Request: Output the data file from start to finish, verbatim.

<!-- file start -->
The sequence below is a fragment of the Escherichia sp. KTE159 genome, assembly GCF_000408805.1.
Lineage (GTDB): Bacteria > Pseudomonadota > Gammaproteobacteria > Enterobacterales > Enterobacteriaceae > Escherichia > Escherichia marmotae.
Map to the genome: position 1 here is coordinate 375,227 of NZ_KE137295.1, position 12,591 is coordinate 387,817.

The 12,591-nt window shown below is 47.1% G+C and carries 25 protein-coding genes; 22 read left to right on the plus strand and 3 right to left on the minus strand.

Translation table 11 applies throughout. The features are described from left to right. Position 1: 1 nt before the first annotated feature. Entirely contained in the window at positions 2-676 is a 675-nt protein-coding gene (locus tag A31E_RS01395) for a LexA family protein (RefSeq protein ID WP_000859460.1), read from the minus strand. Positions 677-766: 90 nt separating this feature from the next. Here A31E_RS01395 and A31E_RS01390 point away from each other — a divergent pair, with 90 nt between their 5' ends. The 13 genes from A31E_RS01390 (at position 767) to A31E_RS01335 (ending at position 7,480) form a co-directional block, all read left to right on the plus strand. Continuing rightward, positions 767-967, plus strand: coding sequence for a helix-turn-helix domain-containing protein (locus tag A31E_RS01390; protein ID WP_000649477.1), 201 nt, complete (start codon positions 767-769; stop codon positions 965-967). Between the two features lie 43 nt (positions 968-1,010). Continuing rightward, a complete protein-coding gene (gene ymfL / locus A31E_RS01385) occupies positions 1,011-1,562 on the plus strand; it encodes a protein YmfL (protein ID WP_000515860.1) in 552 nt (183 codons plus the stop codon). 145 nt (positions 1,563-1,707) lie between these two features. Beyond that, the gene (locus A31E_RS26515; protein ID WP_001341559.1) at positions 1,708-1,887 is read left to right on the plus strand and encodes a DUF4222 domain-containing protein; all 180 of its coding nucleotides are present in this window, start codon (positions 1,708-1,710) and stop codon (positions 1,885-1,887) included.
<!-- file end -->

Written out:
The sequence below is a fragment of the Escherichia sp. KTE159 genome, assembly GCF_000408805.1.
Lineage (GTDB): Bacteria > Pseudomonadota > Gammaproteobacteria > Enterobacterales > Enterobacteriaceae > Escherichia > Escherichia marmotae.
Map to the genome: position 1 here is coordinate 375,227 of NZ_KE137295.1, position 12,591 is coordinate 387,817.

The 12,591-nt window shown below is 47.1% G+C and carries 25 protein-coding genes; 22 read left to right on the plus strand and 3 right to left on the minus strand.

Translation table 11 applies throughout. The features are described from left to right. Position 1: 1 nt before the first annotated feature. Entirely contained in the window at positions 2-676 is a 675-nt protein-coding gene (locus tag A31E_RS01395) for a LexA family protein (RefSeq protein ID WP_000859460.1), read from the minus strand. Positions 677-766: 90 nt separating this feature from the next. Here A31E_RS01395 and A31E_RS01390 point away from each other — a divergent pair, with 90 nt between their 5' ends. The 13 genes from A31E_RS01390 (at position 767) to A31E_RS01335 (ending at position 7,480) form a co-directional block, all read left to right on the plus strand. Continuing rightward, positions 767-967, plus strand: coding sequence for a helix-turn-helix domain-containing protein (locus tag A31E_RS01390; protein ID WP_000649477.1), 201 nt, complete (start codon positions 767-769; stop codon positions 965-967). Between the two features lie 43 nt (positions 968-1,010). Continuing rightward, a complete protein-coding gene (gene ymfL / locus A31E_RS01385) occupies positions 1,011-1,562 on the plus strand; it encodes a protein YmfL (protein ID WP_000515860.1) in 552 nt (183 codons plus the stop codon). 145 nt (positions 1,563-1,707) lie between these two features. Beyond that, the gene (locus A31E_RS26515; protein ID WP_001341559.1) at positions 1,708-1,887 is read left to right on the plus strand and encodes a DUF4222 domain-containing protein; all 180 of its coding nucleotides are present in this window, start codon (positions 1,708-1,710) and stop codon (positions 1,885-1,887) included.